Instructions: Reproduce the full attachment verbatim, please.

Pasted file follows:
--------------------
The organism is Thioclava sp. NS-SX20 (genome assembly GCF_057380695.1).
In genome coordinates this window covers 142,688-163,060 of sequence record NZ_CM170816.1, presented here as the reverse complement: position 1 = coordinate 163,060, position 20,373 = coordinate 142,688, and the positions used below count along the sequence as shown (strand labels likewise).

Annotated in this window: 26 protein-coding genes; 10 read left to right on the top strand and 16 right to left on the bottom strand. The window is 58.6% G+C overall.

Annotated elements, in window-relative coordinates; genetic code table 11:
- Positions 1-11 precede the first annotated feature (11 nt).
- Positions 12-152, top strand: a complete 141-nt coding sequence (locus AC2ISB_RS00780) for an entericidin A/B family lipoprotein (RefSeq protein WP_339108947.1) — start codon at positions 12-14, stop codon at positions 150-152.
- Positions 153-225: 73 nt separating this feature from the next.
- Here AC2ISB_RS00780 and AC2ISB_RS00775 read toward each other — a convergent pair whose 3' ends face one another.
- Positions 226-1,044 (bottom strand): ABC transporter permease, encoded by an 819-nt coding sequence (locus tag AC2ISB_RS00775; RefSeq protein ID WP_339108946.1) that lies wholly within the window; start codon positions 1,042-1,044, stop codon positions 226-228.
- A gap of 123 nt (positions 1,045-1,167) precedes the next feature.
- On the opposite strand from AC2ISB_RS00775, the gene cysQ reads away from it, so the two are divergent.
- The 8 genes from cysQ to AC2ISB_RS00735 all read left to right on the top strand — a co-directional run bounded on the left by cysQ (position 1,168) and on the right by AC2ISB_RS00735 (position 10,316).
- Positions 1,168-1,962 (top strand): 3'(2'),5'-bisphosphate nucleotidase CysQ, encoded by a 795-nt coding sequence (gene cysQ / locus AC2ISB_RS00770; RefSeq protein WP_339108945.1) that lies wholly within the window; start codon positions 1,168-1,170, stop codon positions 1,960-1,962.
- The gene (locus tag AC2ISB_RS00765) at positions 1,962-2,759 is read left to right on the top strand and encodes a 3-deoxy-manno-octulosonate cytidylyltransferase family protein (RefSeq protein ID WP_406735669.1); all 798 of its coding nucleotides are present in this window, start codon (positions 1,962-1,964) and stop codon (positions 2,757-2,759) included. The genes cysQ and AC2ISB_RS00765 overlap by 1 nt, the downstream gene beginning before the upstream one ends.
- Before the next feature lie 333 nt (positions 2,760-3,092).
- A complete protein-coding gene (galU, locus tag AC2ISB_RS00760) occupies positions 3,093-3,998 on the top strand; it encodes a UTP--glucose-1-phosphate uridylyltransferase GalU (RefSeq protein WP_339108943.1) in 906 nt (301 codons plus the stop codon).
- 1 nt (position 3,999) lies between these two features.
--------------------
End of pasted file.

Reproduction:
The organism is Thioclava sp. NS-SX20 (genome assembly GCF_057380695.1).
In genome coordinates this window covers 142,688-163,060 of sequence record NZ_CM170816.1, presented here as the reverse complement: position 1 = coordinate 163,060, position 20,373 = coordinate 142,688, and the positions used below count along the sequence as shown (strand labels likewise).

Annotated in this window: 26 protein-coding genes; 10 read left to right on the top strand and 16 right to left on the bottom strand. The window is 58.6% G+C overall.

Annotated elements, in window-relative coordinates; genetic code table 11:
- Positions 1-11 precede the first annotated feature (11 nt).
- Positions 12-152, top strand: a complete 141-nt coding sequence (locus AC2ISB_RS00780) for an entericidin A/B family lipoprotein (RefSeq protein WP_339108947.1) — start codon at positions 12-14, stop codon at positions 150-152.
- Positions 153-225: 73 nt separating this feature from the next.
- Here AC2ISB_RS00780 and AC2ISB_RS00775 read toward each other — a convergent pair whose 3' ends face one another.
- Positions 226-1,044 (bottom strand): ABC transporter permease, encoded by an 819-nt coding sequence (locus tag AC2ISB_RS00775; RefSeq protein ID WP_339108946.1) that lies wholly within the window; start codon positions 1,042-1,044, stop codon positions 226-228.
- A gap of 123 nt (positions 1,045-1,167) precedes the next feature.
- On the opposite strand from AC2ISB_RS00775, the gene cysQ reads away from it, so the two are divergent.
- The 8 genes from cysQ to AC2ISB_RS00735 all read left to right on the top strand — a co-directional run bounded on the left by cysQ (position 1,168) and on the right by AC2ISB_RS00735 (position 10,316).
- Positions 1,168-1,962 (top strand): 3'(2'),5'-bisphosphate nucleotidase CysQ, encoded by a 795-nt coding sequence (gene cysQ / locus AC2ISB_RS00770; RefSeq protein WP_339108945.1) that lies wholly within the window; start codon positions 1,168-1,170, stop codon positions 1,960-1,962.
- The gene (locus tag AC2ISB_RS00765) at positions 1,962-2,759 is read left to right on the top strand and encodes a 3-deoxy-manno-octulosonate cytidylyltransferase family protein (RefSeq protein ID WP_406735669.1); all 798 of its coding nucleotides are present in this window, start codon (positions 1,962-1,964) and stop codon (positions 2,757-2,759) included. The genes cysQ and AC2ISB_RS00765 overlap by 1 nt, the downstream gene beginning before the upstream one ends.
- Before the next feature lie 333 nt (positions 2,760-3,092).
- A complete protein-coding gene (galU, locus tag AC2ISB_RS00760) occupies positions 3,093-3,998 on the top strand; it encodes a UTP--glucose-1-phosphate uridylyltransferase GalU (RefSeq protein WP_339108943.1) in 906 nt (301 codons plus the stop codon).
- 1 nt (position 3,999) lies between these two features.